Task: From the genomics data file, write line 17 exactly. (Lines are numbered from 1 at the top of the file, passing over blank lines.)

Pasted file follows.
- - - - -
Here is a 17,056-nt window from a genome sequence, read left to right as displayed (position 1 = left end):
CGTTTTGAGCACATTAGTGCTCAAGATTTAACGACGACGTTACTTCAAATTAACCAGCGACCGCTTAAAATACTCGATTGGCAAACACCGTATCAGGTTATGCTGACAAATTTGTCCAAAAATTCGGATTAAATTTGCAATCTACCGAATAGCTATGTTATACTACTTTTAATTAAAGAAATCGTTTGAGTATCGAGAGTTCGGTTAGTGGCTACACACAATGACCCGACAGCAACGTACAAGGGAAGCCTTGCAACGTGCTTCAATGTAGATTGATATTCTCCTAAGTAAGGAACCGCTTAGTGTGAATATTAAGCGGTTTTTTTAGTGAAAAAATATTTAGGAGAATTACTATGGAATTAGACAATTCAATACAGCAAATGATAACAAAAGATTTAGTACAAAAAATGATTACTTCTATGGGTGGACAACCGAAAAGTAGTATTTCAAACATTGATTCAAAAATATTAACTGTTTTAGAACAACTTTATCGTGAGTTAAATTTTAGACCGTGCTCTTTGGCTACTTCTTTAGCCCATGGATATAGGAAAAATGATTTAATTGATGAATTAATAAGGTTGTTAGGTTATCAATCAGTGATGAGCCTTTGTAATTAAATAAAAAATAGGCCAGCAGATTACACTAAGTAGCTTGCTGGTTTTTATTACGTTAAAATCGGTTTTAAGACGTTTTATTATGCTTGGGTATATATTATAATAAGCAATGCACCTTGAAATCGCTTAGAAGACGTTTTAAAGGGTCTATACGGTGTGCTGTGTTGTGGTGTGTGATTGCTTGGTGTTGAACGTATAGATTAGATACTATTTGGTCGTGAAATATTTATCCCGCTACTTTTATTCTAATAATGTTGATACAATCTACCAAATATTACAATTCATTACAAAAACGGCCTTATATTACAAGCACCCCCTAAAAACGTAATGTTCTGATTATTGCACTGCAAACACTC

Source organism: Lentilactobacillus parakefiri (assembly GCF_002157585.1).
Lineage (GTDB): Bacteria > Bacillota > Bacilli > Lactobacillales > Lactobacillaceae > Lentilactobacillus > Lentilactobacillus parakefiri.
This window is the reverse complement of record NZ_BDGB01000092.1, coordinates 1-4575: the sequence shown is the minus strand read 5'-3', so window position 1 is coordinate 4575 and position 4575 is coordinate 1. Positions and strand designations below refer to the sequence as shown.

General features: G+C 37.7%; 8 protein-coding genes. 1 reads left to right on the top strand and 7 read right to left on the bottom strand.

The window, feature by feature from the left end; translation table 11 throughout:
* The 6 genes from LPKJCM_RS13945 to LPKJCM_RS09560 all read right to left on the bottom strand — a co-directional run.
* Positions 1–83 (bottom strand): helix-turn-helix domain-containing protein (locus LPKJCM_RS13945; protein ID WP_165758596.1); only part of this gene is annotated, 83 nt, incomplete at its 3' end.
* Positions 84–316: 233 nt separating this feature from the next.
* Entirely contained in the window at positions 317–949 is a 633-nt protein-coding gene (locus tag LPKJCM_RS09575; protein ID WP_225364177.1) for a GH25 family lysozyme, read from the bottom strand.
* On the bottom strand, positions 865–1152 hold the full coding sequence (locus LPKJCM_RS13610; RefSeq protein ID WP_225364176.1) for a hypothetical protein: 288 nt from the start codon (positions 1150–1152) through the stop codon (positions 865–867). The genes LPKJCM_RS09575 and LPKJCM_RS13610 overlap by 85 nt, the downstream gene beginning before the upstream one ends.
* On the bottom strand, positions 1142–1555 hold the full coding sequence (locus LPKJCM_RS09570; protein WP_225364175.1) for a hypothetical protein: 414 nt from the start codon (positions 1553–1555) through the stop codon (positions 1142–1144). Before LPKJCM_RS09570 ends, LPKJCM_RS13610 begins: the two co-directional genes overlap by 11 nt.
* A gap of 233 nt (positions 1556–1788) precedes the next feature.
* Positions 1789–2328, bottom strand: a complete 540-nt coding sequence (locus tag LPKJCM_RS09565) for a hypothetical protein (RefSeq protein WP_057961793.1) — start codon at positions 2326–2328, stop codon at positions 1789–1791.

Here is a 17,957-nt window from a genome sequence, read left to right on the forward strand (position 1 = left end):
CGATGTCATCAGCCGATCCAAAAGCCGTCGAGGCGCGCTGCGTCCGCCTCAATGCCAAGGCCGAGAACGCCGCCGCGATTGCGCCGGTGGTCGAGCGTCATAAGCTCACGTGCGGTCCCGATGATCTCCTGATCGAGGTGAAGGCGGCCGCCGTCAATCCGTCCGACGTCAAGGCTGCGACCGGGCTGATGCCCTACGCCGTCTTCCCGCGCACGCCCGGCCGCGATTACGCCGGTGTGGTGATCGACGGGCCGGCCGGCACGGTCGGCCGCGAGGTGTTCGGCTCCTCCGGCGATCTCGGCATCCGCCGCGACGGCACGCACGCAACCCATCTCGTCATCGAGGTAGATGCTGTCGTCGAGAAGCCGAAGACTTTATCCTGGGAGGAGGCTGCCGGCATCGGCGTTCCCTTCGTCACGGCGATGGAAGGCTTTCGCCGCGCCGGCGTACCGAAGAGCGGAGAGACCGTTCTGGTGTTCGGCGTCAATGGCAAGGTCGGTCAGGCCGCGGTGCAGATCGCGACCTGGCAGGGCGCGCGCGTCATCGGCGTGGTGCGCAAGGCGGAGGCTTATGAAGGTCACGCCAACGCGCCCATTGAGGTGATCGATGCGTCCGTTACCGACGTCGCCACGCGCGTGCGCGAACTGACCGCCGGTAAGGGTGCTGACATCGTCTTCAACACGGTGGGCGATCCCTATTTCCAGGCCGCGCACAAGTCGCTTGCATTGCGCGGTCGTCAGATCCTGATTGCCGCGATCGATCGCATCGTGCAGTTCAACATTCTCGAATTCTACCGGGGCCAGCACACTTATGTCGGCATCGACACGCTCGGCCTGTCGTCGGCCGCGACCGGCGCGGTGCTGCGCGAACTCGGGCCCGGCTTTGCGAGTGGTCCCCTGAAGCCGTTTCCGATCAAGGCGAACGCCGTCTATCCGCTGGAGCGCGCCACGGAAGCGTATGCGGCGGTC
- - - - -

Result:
CGATGTCATCAGCCGATCCAAAAGCCGTCGAGGCGCGCTGCGTCCGCCTCAATGCCAAGGCCGAGAACGCCGCCGCGATTGCGCCGGTGGTCGAGCGTCATAAGCTCACGTGCGGTCCCGATGATCTCCTGATCGAGGTGAAGGCGGCCGCCGTCAATCCGTCCGACGTCAAGGCTGCGACCGGGCTGATGCCCTACGCCGTCTTCCCGCGCACGCCCGGCCGCGATTACGCCGGTGTGGTGATCGACGGGCCGGCCGGCACGGTCGGCCGCGAGGTGTTCGGCTCCTCCGGCGATCTCGGCATCCGCCGCGACGGCACGCACGCAACCCATCTCGTCATCGAGGTAGATGCTGTCGTCGAGAAGCCGAAGACTTTATCCTGGGAGGAGGCTGCCGGCATCGGCGTTCCCTTCGTCACGGCGATGGAAGGCTTTCGCCGCGCCGGCGTACCGAAGAGCGGAGAGACCGTTCTGGTGTTCGGCGTCAATGGCAAGGTCGGTCAGGCCGCGGTGCAGATCGCGACCTGGCAGGGCGCGCGCGTCATCGGCGTGGTGCGCAAGGCGGAGGCTTATGAAGGTCACGCCAACGCGCCCATTGAGGTGATCGATGCGTCCGTTACCGACGTCGCCACGCGCGTGCGCGAACTGACCGCCGGTAAGGGTGCTGACATCGTCTTCAACACGGTGGGCGATCCCTATTTCCAGGCCGCGCACAAGTCGCTTGCATTGCGCGGTCGTCAGATCCTGATTGCCGCGATCGATCGCATCGTGCAGTTCAACATTCTCGAATTCTACCGGGGCCAGCACACTTATGTCGGCATCGACACGCTCGGCCTGTCGTCGGCCGCGACCGGCGCGGTGCTGCGCGAACTCGGGCCCGGCTTTGCGAGTGGTCCCCTGAAGCCGTTTCCGATCAAGGCGAACGCCGTCTATCCGCTGGAGCGCGCCACGGAAGCGTATGCGGCGGTC